Retail sales rise on Black Friday discount boost

Black Friday shopping Image copyright Getty Images

Retail sales volumes jumped by 5.9% in November compared with the same month last year as shoppers took advantage of Black Friday discounts.

But higher fuel costs meant the rise was not as strong as in October, when annual retail sales growth hit a 14-year high of 7.2%.

Monthly sales in November rose 0.2%, compared to October's increase of 1.8%.

The data showed annual fuel sales hit a two-year low last month as fuel prices rose at the fastest rate since 2011.

Figures released earlier this week revealed that rising fuel prices had contributed to a rise in the inflation rate in November, which climbed to a two-year high of 1.2%.

Paul Sirani, chief market analyst at Xtrade, said: "The retail sector has been in fine fettle since Brexit and, although [Thursday's] figures are not as strong as October's, there is plenty of reason to believe that shoppers will continue to spend well over the festive period."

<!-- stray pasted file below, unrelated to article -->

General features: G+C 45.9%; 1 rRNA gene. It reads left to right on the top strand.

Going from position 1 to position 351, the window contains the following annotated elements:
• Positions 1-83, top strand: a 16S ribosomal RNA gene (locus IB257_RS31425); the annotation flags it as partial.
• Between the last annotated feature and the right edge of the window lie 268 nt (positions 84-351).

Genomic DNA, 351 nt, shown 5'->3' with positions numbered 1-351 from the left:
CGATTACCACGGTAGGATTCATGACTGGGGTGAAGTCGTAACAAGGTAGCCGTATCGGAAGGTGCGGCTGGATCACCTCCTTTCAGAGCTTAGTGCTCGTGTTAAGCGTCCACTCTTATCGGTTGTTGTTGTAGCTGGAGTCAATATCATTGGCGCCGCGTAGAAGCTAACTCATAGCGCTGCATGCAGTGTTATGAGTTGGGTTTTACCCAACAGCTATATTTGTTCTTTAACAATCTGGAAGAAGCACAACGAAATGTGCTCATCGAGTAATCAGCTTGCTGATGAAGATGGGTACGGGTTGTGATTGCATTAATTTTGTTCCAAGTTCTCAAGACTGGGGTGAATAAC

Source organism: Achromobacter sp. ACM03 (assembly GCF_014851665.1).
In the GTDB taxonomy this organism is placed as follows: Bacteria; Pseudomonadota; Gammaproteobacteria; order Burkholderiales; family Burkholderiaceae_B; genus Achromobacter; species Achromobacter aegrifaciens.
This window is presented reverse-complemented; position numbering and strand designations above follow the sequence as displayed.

But he added: "The forecast for rising inflation next year is a big worry for consumers. Prices look set to soar in 2017 and households could be put under huge strain."

Kate Davies, senior statistician at the Office for National Statistics (ONS), which compiled the retail sales figures, said: "Retailers saw continued growth in the run up to Christmas.

"Department stores and household goods stores had a particularly strong month, especially in sales of electronic goods, boosted by 'Black Friday' deals."

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Chris Williamson, chief business economist at IHS Markit, said November's data indicated that fourth quarter retail sales were running 2.1% ahead of the previous three months.

However, he warned that falling construction output and industrial production could prevent GDP reaching the 0.5% growth recorded in the third quarter of the year.

He also noted that consumer spending is likely to come under pressure.

"Evidence suggests that spending is currently being driven at least in part by historically high levels of employment and rising wages.

"However, this looks set to change next year, when the combination of higher inflation and weak pay growth are likely to curb consumer spending."

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